Hoosier Love Poems


We seeded our fields with salt.
We folded our hearts under
matchbook flaps and scratched
a spark from the strike strip.
We rose like burnt trash
over this bandwidth of corn.
Then we sang folks tunes
to the dog’s favorite storm drain,
the one where the Big Gulps
and squirrel guts slip
like ghost ships out of town.
Do you fear that we’ll be here
when the red curtain falls?
I’m resigned to getting plonked
by foul balls. At least we make love
in the embassy of our backseat.
At least we can shake
this new license plate loose
and imagine the sunroof
is a postcard of our western sky.
When I think of our state
I hit CTRL + ALT + ESC.


And what of our lovely kid?
He stocks up on snacks
and adopts neighborhood cats.
He parades the Roomba
around this Escher-like house
and grouses like I grouse.
(Our topics? Bad sidewalks,
no bookstore, the politics.)
Does he feel the frigid air
fill our cupboards in the winter?
Or trace a buzzard’s shadow
as it darkens a dormer?
We’re the sunlight that strikes
the glass chandelier—we
flitter about, more distraction
than mirror. And he’s what?
The rattling screen that precedes
a storm? Or the ductwork
that dissects as it warms, filling
us slowly, floor by floor?
Look closer, lean in: he’s here,
reading in our laundry bin.


You’re our real commonweal:
body that made his body
grow, last body I’ll ever need
to know. For all I swoon
to see you—flash of breast
post-shower, silver hair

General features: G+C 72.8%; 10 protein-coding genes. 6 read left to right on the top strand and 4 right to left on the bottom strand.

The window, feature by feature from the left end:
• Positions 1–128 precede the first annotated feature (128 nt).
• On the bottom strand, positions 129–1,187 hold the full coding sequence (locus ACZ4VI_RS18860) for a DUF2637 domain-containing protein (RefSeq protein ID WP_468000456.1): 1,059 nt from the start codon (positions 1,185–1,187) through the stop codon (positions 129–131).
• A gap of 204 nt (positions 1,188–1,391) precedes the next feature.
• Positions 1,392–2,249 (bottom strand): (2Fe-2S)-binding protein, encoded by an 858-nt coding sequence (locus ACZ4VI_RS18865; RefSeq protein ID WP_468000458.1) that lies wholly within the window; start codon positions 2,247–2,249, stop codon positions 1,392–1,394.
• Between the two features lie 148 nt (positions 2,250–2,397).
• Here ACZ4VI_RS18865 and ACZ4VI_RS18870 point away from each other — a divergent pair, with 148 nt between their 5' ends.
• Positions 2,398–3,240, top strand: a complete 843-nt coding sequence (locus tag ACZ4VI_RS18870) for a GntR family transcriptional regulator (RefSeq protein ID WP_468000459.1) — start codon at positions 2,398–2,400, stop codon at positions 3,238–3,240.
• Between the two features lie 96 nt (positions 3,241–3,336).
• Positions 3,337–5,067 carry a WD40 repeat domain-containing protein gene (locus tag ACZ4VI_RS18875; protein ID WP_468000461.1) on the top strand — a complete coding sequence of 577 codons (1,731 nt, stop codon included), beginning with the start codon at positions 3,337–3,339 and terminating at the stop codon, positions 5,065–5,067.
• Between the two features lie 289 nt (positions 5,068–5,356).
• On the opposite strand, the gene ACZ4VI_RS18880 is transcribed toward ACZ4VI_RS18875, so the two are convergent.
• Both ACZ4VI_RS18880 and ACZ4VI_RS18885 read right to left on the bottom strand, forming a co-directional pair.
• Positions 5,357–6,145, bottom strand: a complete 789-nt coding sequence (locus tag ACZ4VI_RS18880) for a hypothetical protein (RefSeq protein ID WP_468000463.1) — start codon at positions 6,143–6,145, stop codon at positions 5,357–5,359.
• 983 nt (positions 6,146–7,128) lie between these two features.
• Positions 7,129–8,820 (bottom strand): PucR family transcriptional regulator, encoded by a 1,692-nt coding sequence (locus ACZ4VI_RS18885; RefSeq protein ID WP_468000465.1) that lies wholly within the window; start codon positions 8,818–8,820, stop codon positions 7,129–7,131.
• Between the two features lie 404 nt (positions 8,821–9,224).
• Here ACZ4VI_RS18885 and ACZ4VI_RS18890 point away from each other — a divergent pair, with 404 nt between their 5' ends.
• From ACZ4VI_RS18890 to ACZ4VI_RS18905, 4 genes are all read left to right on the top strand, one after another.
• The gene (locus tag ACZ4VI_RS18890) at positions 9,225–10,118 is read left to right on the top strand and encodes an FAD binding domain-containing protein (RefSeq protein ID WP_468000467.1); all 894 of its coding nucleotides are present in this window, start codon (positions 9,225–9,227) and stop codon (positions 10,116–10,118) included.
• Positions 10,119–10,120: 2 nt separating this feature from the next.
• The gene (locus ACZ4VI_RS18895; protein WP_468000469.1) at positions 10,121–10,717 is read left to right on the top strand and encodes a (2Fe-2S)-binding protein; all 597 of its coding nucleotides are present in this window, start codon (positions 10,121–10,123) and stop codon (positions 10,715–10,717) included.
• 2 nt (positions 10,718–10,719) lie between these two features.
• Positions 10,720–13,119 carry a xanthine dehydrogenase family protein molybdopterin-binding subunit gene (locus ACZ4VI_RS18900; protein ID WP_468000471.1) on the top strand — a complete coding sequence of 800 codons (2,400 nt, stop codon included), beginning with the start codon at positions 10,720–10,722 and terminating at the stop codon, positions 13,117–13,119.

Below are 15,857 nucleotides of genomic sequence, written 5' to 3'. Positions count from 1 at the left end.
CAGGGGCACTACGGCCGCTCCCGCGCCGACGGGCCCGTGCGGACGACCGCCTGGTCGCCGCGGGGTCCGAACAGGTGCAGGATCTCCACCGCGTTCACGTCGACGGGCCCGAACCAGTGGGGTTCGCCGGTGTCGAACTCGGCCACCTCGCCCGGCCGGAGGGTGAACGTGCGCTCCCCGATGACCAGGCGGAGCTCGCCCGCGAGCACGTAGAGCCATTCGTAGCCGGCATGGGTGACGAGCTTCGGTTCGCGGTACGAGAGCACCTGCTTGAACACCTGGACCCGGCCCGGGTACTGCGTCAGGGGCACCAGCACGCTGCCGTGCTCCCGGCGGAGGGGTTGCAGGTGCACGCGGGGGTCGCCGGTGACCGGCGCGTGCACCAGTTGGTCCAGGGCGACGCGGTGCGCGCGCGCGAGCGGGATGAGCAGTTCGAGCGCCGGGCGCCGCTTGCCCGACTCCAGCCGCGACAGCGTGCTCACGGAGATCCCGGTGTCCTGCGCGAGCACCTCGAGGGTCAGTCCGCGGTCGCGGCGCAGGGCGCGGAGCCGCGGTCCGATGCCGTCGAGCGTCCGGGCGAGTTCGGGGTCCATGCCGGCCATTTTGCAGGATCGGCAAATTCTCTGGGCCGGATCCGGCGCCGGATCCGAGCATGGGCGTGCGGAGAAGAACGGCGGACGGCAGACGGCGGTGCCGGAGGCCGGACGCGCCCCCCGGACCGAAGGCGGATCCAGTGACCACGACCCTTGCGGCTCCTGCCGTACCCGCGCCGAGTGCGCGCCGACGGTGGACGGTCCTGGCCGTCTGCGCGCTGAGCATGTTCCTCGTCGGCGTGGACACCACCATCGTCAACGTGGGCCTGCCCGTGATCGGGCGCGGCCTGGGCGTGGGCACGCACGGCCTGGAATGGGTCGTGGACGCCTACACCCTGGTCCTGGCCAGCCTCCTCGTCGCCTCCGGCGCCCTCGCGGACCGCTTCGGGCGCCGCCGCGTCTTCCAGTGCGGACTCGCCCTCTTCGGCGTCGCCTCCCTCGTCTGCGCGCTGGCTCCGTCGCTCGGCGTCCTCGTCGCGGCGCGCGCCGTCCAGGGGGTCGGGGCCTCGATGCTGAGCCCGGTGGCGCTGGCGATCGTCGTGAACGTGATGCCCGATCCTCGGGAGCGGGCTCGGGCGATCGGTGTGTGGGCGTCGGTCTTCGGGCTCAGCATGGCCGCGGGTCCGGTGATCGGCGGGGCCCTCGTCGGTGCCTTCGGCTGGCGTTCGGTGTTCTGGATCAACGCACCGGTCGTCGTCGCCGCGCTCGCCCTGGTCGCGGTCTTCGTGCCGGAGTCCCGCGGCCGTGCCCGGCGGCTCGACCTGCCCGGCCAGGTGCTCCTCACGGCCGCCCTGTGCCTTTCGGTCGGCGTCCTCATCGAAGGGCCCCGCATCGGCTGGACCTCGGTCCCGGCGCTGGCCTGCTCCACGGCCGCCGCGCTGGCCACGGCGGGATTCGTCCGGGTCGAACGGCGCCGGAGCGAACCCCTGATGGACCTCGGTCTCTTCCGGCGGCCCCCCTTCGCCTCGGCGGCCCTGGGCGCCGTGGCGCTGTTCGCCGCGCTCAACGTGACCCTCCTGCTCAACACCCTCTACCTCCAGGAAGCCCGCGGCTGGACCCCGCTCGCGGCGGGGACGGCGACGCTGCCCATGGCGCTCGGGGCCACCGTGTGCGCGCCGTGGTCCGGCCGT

tornadoed in a towel—I love
how you see through me.
(“Babe, it’s time for therapy.”)
You’re sunlight tumbling
under the waves—you raise
this shipwrecked sailor up;
you’re the steady gait
that keeps our troika’s pace;
you’re the chimney stones
left standing in a swale of corn.
Tonight, we’ll spill cocktails
in the town square. We’ll leave
our curtains up and strip
down to our fancy underwear.

Derek Mong is the author of two poetry collections from Saturnalia Books, Other Romes (2011) and The Identity Thief (2018). His chapbook, The Ego and the Empiricist (2017), was a finalist for the Two Sylvias Press Chapbook Prize. An Associate Professor of English Professor at Wabash College, he holds degrees from Stanford, the University of Michigan, and Denison University. His work has appeared in the Kenyon Review, the LA Times, the Southern Review, the Gettysburg Review, Crazyhorse, Pleiades, Court Green, the New England Review, and The Boston Globe. The recipient of fellowships and awards from the University of Louisville, the University of Wisconsin, the Missouri Review, and Willapa Bay AiR, he’s spending the 2022-23 academic year in Portland, Oregon with his family. He and his wife, Anne O. Fisher, received the 2018 Cliff Becker Translation Award for The Joyous Science: Selected Poems of Maxim Amelin (White Pine, 2018). He writes occasionally for Zocalo Public Square.

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